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Big Sur wildfire nearing full containment

BIG SUR, Calif. — Officials are optimistic that a wildfire in California's Big Sur region that has destroyed 14 homes and several other buildings will soon be put out.

Rain and higher humidity Thursday helped firefighters battle the blaze in the Los Padres National Forest, which was 88 percent contained as of Thursday. That was up 9 percent from the previous day, after having burned about 1 1/2 square miles, said Mark Nunez, the incident commander in charge of battling the blaze.

U.S. Forest Service spokeswoman Kathleen Phelps said Thursday that the weather was helping.

"We've gotten a little bit of moisture and a whole lot more humidity. That's really helped the firefighters be able to complete almost all of the lines so far," Phelps said.

The hundred or so people who were evacuated should be allowed back in their homes Friday, she said.

The fire has destroyed 22 buildings, including 14 homes, Nunez said.

Flames were no longer visible from Highway 1 in the morning, as it continued to drizzle in the area.

Lygia Chappellet, a Big Sur resident, said she was comforted by what she saw on Thursday.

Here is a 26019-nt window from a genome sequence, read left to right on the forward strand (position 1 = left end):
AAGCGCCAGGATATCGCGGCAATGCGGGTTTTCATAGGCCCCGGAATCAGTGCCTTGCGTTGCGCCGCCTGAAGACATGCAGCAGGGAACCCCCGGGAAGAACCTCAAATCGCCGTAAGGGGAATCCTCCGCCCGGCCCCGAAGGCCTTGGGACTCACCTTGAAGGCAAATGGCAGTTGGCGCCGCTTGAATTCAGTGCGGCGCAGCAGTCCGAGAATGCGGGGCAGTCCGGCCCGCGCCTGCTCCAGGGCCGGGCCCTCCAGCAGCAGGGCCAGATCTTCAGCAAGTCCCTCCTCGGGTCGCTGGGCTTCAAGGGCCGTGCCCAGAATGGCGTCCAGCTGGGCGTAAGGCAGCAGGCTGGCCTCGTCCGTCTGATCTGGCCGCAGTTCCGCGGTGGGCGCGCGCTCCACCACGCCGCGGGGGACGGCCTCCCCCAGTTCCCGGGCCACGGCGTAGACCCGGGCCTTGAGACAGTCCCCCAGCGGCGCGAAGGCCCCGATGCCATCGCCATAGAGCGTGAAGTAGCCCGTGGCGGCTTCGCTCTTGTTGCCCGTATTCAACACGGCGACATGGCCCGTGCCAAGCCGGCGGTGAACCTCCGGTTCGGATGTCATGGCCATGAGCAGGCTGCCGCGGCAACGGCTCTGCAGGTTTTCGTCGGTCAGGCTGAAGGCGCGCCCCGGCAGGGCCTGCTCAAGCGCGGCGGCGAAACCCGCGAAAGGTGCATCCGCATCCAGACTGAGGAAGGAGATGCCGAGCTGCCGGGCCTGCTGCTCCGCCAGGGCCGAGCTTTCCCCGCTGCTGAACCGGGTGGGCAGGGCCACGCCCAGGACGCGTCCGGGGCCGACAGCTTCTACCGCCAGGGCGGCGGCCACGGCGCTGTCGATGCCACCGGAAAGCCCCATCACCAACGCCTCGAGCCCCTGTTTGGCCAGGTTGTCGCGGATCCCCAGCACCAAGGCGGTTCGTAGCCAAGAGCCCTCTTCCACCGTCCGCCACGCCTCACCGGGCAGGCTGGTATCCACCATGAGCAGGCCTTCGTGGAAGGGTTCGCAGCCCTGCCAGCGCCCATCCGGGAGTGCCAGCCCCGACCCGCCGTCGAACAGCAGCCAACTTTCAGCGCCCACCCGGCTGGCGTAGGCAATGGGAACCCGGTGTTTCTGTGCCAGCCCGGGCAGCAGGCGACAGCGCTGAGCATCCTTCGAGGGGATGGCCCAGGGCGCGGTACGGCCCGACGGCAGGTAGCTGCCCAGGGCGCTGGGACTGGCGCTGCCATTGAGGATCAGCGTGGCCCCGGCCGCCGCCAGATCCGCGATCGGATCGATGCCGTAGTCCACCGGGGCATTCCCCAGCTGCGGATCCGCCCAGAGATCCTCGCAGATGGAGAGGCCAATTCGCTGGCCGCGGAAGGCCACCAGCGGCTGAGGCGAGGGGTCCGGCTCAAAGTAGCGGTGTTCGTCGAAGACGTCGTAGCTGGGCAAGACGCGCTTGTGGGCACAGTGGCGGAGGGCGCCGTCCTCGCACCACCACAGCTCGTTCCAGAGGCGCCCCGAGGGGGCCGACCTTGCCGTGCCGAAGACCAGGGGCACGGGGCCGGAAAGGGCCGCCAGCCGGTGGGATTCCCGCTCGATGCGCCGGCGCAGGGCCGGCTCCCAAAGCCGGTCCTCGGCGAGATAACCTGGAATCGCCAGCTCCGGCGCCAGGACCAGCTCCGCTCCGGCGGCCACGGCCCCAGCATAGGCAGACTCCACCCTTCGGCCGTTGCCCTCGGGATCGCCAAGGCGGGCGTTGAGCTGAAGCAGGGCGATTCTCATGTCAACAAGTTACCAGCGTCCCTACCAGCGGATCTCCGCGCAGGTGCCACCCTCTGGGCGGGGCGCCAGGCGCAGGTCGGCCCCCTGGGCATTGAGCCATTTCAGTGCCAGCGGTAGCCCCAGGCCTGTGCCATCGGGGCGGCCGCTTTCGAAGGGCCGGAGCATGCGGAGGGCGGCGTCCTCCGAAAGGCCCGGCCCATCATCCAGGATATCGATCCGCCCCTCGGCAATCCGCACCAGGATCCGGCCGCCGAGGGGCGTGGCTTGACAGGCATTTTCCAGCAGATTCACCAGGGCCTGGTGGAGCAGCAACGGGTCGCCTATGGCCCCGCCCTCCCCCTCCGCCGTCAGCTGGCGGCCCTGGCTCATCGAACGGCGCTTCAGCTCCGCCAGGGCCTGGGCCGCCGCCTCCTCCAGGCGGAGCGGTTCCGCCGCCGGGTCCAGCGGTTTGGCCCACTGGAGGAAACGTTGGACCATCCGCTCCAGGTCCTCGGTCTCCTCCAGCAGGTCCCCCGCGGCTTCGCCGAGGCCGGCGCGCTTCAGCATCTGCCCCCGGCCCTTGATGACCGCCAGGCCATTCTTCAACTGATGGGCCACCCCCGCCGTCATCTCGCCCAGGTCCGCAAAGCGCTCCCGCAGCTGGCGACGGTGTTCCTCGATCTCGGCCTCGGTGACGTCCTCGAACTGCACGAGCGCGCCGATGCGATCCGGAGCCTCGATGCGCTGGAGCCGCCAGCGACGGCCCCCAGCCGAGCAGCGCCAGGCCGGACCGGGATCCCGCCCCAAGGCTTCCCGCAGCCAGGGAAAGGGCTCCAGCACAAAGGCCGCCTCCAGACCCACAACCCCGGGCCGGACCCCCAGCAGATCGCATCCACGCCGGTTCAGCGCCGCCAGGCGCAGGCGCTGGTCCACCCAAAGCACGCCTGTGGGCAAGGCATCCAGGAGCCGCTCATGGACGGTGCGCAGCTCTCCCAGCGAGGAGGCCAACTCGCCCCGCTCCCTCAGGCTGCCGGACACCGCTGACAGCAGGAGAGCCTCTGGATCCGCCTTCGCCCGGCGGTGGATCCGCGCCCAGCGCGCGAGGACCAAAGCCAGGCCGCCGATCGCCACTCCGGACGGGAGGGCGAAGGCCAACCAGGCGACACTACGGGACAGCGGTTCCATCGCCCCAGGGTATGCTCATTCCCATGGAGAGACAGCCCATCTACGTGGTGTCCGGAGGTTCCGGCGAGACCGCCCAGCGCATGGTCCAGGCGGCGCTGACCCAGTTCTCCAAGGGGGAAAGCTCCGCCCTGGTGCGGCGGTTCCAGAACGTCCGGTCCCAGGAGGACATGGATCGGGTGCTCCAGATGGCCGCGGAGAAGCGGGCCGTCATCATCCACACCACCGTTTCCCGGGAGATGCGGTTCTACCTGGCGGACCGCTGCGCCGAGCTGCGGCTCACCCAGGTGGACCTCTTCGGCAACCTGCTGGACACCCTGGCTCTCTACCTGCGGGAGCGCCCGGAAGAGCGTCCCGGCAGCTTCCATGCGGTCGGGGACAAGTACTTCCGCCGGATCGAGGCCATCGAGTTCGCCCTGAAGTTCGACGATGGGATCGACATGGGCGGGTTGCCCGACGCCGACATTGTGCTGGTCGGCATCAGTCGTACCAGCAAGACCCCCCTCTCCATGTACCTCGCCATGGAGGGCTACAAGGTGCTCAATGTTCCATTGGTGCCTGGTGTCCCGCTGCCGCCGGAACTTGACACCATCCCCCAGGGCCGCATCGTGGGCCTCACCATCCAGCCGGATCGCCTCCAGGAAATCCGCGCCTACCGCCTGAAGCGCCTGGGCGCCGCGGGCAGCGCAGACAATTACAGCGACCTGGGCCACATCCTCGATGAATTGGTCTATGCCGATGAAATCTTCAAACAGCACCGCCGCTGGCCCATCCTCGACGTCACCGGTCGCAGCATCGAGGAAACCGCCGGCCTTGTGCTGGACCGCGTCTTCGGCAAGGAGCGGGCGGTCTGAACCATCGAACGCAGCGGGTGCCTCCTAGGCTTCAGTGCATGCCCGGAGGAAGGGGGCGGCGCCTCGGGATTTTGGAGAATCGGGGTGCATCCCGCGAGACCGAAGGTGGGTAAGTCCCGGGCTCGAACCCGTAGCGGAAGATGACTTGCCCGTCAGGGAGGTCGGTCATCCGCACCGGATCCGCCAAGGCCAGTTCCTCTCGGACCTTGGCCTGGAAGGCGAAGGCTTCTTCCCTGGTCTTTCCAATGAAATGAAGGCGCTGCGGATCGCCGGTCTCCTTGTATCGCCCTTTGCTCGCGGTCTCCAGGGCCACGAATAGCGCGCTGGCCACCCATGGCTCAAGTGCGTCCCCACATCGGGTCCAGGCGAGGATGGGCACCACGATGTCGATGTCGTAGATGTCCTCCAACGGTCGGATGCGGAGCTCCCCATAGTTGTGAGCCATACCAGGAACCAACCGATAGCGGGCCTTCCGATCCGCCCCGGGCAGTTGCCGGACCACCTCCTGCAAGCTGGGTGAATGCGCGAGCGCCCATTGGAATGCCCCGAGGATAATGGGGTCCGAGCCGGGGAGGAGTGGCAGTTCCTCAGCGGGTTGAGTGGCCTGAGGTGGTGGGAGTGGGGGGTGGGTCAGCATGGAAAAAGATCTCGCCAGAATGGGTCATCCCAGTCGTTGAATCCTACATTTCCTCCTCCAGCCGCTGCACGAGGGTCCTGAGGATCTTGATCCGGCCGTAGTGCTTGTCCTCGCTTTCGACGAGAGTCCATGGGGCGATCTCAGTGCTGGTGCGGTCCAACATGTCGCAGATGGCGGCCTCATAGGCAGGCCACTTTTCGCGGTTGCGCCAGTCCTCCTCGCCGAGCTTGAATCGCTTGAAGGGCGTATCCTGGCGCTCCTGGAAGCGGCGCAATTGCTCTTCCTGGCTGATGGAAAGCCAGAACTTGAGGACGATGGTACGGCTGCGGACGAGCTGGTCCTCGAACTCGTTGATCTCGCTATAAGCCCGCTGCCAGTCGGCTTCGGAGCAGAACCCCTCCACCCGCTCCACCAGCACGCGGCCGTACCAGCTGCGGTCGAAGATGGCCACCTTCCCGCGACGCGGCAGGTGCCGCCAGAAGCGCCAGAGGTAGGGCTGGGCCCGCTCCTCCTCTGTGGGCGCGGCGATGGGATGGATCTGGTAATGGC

"Seeing the green trees all around us this morning in the light as opposed to the burned landscape across the canyon here, it's a huge relief," she said.

The blaze began Sunday and was fueled by dry vegetation and winds. The cause is under investigation.

Two firefighters suffered minor injuries. One hit his knee on a rock in the rough terrain and another suffered from heat exhaustion, officials said.

Big Sur — miles of rugged coast, cliffs and wilderness — is a popular tourist destination about 150 miles south of San Francisco with high-end resorts and beautiful views of the ocean. The fire was burning a little more than a mile from Ventana Inn and Spa, a favorite spot among celebrities where former Facebook president and Napster co-founder Sean Parker got married in June.

In the summer of 2008, a lightning-sparked wildfire forced the evacuation of Big Sur and blackened 250 square miles before it was contained. That blaze burned more than a dozen homes.

A wildfire so late in the season there is unusual, but conditions have been particularly dry this year. The area received less than 20 percent of its average rainfall in 2013, officials said.

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